Most healthcare workers should hopefully feel encouraged to boost their collaboration levels when they understand the benefits that we’ve looked at here. It’s clear that this is an approach designed to help everyone and that it should ideally become part of the working lives of all those who work in healthcare in some way.

It’s also important to note that collaboration needs to be carried out while taking into account the current health policies and governance in place in each country, state, and workplace. In general terms, workers will be expected to work with others while taking into account the likes of data privacy laws and current standards.

It is also something that needs to be taken into account when a healthcare provider creates their teams and trains them. Teams should have complementary skills that ensure that they can work together effectively and not leave any gaps in knowledge or experience.

The health authorities are also responsible for encouraging their team members to view each other as colleagues they can trust and work closely with. A more harmonious approach to teamwork is often fostered through the use of special events such as cross-team training courses, awards ceremonies, and fun team-building events.

What happens when collaboration fails?

There are many possible problems that could occur when healthcare teams don’t collaborate well. These range from minor inconveniences, such as obliging a patient to make an appointment for a return visit for something that could have been dealt with at the same time as their original appointment, to more serious matters.

Among the more serious matters, it’s easy to imagine situations in which a nurse or physician is kept in the dark because a colleague doesn’t share information with them correctly. It could lead to an incorrect diagnosis or the wrong medication being used.

Failure can also occur even if the different team members have the right intentions and try their best to work together. It could be the case if they simply don’t have the skills or the experience, or if they don’t have a good understanding of how their role fits into the overall organization.

The role of nurses is central to collaboration

Everyone who deals with a patient has a huge role to play in ensuring a high level of collaboration. Having said that, it’s easy to see why nurses are often viewed as being the key workers in this respect.

Nurses tend to have the advantage of seeing the bigger picture, which allows them to view the patient as a whole. They can see how the patient’s care has to fit into the overall context of their home, their work, and the environment where they live, together with their broad knowledge of different types of healthcare.

Another aspect is the importance of communication in the nursing role. Nurses are often excellent communicators, and that’s vital when it comes to speaking to and dealing with other team members and letting them understand what a patient’s needs are.

It is why nurses are commonly regarded as coordinators in a healthcare setting. They’re typically used to dealing with a wide variety of people from different backgrounds and knowledge levels, so they’re central to any complex, patient-centered process that covers various areas.

The growing importance of holistic nursing is a sign that collaboration to ensure better patient care is gaining ground. By putting the well-being of the patient at the center of the process, it becomes easier for us to understand why collaboration is now so important.

The use of technology  

In recent years, it’s become clearer that technology has a massive role to play in helping diverse teams work together more easily. However, there’s also a growing risk that technology can become a barrier to this happening. Problems may arise if healthcare workers use technology as a way of avoiding their colleagues by not answering emails promptly, for example.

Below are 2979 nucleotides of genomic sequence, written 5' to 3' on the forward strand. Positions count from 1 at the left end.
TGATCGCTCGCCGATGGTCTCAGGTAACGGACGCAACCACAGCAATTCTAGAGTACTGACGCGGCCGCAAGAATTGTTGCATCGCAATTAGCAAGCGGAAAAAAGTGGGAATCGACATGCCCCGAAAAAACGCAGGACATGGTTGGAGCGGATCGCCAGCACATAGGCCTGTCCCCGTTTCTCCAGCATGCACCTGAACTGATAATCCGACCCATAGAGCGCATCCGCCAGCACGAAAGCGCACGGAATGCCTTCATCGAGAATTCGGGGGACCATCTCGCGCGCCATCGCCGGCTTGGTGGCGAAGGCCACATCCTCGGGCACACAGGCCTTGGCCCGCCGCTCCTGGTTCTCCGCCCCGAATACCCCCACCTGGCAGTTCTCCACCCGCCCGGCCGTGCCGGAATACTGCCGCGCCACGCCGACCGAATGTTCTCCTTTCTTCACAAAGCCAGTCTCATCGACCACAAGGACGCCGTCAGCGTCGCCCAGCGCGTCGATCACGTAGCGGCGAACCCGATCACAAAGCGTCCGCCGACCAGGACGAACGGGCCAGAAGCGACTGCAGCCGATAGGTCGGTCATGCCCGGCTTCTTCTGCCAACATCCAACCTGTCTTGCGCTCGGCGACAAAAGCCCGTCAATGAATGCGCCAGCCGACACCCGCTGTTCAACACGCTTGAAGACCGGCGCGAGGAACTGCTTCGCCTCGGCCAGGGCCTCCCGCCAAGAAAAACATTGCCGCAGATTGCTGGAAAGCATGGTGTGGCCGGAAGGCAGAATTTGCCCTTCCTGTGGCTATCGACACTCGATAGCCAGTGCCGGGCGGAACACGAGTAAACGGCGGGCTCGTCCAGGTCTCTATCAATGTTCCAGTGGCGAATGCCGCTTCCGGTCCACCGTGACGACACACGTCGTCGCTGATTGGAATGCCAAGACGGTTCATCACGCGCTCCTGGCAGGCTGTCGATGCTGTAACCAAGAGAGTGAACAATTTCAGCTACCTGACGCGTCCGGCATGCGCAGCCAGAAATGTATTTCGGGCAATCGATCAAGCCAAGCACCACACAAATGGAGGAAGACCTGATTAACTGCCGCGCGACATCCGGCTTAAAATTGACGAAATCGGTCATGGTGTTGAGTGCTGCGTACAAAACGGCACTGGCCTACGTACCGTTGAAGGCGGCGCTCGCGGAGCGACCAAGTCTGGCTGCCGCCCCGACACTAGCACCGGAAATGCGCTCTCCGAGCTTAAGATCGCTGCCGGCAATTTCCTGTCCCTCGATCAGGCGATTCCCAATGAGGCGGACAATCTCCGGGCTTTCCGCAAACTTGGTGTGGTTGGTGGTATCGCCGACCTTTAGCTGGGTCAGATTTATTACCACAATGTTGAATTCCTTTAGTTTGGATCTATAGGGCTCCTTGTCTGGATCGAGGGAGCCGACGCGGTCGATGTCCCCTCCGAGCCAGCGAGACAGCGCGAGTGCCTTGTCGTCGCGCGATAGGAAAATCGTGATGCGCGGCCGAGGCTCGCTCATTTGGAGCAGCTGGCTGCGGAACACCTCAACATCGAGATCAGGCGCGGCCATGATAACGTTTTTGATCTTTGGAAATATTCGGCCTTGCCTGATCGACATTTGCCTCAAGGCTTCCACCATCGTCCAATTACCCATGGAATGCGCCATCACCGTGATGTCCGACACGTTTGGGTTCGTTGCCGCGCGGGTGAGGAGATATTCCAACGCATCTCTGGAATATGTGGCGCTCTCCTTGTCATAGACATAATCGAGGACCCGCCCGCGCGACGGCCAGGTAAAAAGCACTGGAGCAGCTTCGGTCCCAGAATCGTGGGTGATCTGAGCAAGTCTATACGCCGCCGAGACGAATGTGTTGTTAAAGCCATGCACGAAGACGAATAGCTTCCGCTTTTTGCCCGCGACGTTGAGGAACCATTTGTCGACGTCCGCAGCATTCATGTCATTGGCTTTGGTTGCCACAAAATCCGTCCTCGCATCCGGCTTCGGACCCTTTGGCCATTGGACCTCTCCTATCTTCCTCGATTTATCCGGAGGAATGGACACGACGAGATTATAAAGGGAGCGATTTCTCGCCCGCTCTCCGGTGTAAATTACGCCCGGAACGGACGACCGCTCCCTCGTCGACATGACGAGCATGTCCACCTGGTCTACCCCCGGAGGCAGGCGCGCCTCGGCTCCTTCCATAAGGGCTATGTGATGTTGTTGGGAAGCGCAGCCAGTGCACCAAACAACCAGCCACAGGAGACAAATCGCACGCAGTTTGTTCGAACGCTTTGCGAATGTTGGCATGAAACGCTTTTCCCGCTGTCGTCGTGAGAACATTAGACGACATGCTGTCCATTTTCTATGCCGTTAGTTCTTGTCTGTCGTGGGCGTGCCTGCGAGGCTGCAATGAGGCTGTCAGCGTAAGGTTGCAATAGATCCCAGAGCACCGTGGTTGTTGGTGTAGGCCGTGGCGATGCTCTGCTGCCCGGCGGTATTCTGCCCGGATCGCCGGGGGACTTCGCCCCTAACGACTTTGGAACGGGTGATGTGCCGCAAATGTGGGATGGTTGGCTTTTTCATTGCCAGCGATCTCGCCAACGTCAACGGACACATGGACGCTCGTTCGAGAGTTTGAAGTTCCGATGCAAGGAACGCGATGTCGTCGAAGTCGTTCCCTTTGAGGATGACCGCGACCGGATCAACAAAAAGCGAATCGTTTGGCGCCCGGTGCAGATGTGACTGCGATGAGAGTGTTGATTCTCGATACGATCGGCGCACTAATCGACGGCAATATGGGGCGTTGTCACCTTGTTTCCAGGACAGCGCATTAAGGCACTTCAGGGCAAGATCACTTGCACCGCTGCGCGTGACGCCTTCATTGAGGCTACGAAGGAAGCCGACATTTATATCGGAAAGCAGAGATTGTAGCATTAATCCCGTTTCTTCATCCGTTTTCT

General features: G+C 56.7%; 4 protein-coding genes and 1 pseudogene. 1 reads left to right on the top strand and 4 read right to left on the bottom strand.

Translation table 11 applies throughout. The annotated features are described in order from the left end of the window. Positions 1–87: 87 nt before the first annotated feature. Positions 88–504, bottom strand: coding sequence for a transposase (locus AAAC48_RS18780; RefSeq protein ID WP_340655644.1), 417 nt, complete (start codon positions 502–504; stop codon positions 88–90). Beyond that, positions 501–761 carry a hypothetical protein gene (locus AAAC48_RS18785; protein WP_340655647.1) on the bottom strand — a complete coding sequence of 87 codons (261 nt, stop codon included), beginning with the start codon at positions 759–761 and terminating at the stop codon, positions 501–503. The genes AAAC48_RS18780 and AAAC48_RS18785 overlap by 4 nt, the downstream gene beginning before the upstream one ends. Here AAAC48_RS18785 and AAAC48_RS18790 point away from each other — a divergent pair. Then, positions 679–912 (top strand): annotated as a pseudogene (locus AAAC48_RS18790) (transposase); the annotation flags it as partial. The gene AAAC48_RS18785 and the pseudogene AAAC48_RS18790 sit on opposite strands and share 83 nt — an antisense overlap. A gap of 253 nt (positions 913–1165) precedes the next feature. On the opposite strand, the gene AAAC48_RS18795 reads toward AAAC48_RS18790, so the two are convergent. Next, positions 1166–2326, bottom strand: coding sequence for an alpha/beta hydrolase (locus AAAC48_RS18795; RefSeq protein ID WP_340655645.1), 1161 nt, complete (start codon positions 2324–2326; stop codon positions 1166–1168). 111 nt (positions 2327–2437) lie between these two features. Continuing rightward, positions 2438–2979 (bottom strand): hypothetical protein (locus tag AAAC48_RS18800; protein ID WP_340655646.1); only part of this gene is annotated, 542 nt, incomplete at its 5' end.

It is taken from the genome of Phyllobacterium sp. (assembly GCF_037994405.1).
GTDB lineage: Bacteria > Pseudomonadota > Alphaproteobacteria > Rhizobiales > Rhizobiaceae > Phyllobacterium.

Technology such as blockchain and artificial intelligence (AI) have recently been incorporated into the healthcare industry in a number of existing ways, and this has the potential to make it far easier for us to share the responsibility for a patient’s well-being.

For example, the blockchain creates a unique record using ledge technology, which means a patient’s record is secure and transparent. However, like any technology, it needs to be used correctly for us to get the maximum amount of benefit out of it at all times.

In terms of AI, this technology is expected to become far more common in the health sector in the next few years. It is not yet clear exactly what form this will take, but we can expect it to be similar to the blockchain in that it needs to be approached with a spirit of collaboration to make it work well.

The rise of telemedicine has introduced a new challenge for the medical profession, as well as opening up new opportunities. With health professionals carrying out virtual consultations, it should be easier to record the details digitally. However, there’s also the risk of them feeling more isolated from their colleagues when working in this way.

The future of collaboration in healthcare

No matter what new technology is introduced, the need for health professionals to collaborate is going to remain as high as ever, and it may even increase due to the demands of the new technology. It means that it’s going to be a subject that everyone in the industry needs to be aware of.

The best way to improve in this aspect is through extensive training. Every professional needs to understand how their role fits into the bigger picture and what other roles they need to interact with in different situations.

However, the most crucial point of all is understanding the need for collaborative work practices and what they bring to the healthcare sector. Once someone sees why this matters so much, it becomes a lot easier for them to incorporate it into their daily routines.

Interprofessional collaboration is the key to better patient outcomes and something that everyone in the health sector needs to understand. Whether it’s as part of a training course for a new recruit or a team-building session for an experienced professional, it’s something that we can’t afford to overlook or take for granted.